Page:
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To Flush or Not To Flush

Trash Can vs. Toilet

Post Date:03/18/2020 2:06 PM

We know that the toilet can sometimes seem like a magical trash can, instantly transporting things it might otherwise be more difficult to get rid of. Many may think that once items are out of sight and out of mind, they aren’t their problem anymore.

The reality is that everything that is flushed is actually going SOMEWHERE. Often times that “somewhere” is starting a new clog in your home’s plumbing system or the city sewer system and items can wreak havoc further down the line.

What can you do to help ensure your toilet remains clog-free, reduce the risk of damage to wastewater treatment facilities or municipal sewer systems, and minimize the effects of our sewers on the environment? It’s quite simple: there are only two things any toilet was designed to flush – human waste and toilet paper. If it isn’t one of those two things, don’t flush it.

What about all of the products that say they’re perfectly fine to flush? Well, they’re not. Our sewer systems weren’t designed to handle the materials these modern “flushable” items are made of. Flushable wipes don’t break down the same way toilet paper does, so while they might not cause a clog right away, they do tend to catch other items and act as the building blocks for major blockages. The same goes for flushable cat litter. It may sound like a sensible idea but clay is not suited to travel through pipes. It only takes one clump getting stuck to create a big problem for your home, your neighbors’ homes, or the entire city.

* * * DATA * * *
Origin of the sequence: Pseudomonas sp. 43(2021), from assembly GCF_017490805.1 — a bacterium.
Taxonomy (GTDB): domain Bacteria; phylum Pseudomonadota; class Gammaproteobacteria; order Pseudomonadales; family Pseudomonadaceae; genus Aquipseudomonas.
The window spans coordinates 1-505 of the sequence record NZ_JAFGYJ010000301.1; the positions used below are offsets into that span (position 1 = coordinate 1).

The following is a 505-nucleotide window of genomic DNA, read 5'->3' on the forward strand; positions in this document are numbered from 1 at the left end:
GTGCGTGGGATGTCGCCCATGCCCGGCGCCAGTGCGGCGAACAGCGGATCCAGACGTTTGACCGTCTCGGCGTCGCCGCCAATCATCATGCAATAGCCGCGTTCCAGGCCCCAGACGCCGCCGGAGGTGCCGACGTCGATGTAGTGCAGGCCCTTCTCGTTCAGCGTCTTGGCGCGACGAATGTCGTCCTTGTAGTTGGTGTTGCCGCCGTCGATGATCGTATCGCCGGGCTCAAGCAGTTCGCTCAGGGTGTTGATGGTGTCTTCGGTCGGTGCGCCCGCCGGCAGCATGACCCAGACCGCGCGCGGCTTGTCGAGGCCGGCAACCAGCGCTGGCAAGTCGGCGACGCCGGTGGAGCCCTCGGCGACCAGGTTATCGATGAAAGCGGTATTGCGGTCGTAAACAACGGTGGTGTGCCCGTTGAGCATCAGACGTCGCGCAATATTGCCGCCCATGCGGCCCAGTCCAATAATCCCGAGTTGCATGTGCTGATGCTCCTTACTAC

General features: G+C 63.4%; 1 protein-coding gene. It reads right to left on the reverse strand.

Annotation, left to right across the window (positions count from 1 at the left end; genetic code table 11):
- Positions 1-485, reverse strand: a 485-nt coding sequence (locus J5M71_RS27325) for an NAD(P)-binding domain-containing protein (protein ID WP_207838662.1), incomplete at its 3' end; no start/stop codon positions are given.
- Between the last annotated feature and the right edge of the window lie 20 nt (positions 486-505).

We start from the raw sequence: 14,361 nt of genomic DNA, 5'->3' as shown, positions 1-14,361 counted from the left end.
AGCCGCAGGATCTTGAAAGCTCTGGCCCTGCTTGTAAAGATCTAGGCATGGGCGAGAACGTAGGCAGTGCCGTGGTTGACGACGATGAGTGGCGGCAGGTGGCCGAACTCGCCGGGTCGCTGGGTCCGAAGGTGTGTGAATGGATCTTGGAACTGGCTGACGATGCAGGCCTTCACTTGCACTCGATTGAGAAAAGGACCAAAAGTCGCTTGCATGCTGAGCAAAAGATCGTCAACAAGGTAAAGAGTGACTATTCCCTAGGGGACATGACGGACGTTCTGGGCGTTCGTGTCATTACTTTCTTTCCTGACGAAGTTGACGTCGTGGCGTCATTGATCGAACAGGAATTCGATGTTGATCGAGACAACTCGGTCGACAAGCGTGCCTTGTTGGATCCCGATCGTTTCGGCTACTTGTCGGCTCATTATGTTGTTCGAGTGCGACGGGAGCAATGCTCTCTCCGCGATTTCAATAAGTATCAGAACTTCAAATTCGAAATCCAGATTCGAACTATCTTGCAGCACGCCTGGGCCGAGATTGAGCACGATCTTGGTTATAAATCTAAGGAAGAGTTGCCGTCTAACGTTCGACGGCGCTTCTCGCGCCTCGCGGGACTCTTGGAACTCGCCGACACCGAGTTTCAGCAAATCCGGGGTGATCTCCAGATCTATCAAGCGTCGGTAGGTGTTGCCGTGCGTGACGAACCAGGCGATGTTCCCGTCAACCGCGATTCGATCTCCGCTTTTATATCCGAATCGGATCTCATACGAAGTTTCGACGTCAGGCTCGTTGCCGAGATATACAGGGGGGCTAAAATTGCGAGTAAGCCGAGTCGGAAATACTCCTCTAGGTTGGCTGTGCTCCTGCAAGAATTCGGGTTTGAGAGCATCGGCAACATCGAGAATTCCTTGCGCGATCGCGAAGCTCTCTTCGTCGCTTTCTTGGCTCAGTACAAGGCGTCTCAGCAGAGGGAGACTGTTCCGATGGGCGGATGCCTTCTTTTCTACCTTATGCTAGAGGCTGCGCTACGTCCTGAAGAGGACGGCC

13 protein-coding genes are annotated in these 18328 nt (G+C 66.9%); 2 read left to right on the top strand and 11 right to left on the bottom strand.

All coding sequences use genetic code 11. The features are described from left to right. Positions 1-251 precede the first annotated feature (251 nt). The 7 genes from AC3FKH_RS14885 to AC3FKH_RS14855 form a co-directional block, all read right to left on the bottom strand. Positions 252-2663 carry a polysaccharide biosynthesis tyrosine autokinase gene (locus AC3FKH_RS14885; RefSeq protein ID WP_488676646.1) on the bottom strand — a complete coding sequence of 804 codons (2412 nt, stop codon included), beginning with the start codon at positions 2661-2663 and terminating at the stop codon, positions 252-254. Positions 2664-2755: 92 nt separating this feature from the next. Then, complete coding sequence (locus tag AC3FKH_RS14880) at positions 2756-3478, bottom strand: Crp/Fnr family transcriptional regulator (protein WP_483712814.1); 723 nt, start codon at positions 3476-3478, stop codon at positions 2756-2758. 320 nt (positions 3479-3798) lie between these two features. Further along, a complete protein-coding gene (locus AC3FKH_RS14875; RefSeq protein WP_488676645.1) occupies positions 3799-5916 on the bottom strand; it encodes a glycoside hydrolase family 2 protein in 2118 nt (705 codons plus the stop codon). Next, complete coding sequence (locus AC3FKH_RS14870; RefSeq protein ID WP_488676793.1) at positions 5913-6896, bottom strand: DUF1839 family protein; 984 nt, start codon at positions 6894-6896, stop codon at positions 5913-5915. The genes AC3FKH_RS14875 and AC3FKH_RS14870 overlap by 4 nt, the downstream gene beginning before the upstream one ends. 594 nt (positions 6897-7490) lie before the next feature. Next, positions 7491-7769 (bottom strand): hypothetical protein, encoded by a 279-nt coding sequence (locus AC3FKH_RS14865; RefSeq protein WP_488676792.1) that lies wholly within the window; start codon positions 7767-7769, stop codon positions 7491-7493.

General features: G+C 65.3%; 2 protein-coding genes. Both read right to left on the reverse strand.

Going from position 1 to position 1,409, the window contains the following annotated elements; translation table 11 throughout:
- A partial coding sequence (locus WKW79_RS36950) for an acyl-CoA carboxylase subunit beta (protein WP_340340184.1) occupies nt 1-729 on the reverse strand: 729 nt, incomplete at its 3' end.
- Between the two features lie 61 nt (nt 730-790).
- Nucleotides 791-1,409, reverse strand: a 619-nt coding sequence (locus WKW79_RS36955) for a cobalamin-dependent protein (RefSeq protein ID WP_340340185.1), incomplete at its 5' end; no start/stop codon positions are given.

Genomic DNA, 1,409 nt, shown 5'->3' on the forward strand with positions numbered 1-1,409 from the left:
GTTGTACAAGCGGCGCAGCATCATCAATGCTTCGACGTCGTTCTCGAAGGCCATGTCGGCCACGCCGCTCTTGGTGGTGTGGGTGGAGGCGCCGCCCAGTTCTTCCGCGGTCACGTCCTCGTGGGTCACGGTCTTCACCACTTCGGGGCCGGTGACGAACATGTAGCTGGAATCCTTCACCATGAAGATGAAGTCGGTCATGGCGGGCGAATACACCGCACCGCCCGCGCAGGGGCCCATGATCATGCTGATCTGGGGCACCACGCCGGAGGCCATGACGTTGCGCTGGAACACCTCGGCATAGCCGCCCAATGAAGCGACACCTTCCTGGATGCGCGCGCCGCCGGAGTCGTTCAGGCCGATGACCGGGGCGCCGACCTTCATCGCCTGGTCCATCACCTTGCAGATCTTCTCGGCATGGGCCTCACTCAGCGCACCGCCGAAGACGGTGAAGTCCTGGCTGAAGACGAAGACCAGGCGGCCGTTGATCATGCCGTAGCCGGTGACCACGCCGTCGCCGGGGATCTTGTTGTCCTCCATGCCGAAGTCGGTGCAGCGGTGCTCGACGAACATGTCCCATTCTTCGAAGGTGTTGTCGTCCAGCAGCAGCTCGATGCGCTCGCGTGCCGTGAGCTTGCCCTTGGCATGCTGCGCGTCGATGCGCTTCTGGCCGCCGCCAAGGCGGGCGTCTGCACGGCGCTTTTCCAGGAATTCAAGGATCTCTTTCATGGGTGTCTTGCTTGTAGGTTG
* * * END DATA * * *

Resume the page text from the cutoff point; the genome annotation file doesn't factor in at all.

• Baby wipes (all kinds, including the “flushable” toddler or adult wipes), paper towels, napkins, or any other “paper” product that isn’t toilet paper
  • Cotton balls, cotton swabs, cigarette butts, fabric softener/dryer sheets, or similar fibrous materials
  • Hair (ladies and gents with long hair, please use a trashcan when you clean out your brushes!)
  • Cat litter, even the “flushable” kind
  • Condoms – they basically inflate like balloons and can be a destructive obstruction (don’t flush balloons either!)
  • Band-aids and dental floss – these both tangle up with small clogs to turn them into big clogs
  • Prescription medications and cosmetics – while anything that goes in or on your body might seem safe, these items can be potentially toxic to wildlife and/or leach into our drinking water. Many pharmacies will “take back” leftover medications – check a local pharmacy, hospital or the public health authority for similar disposal programs. The Sioux City Police Department has a drop-off box for prescription drugs available during lobby hours.Please make sure the medicines are in their original containers or properly bagged.
  • Tampons, maxi pads, and other feminine hygiene products
  • Razors, blades, syringes, needles, etc. – these can cause serious injury to municipal sewage/wastewater workers and to wildlife. Contact your local pharmacy or public health authority for safe ways to dispose of this type of item.
  • Gum – obviously something that is a sticky ball will get hung up somewhere

It’s important to understand that minor clogs can happen no matter how diligent you are, but the risk of a highly damaging, expensive to deal with clog in your home or the municipal sewage system is GREATLY reduced by only flushing appropriate things and properly maintaining your toilet. The City may not be liable for damage caused as a result of a backflow into homes and businesses when users flush items that are not compatible with the system.

Save money, be a good citizen, and help take care of our sewage systems!

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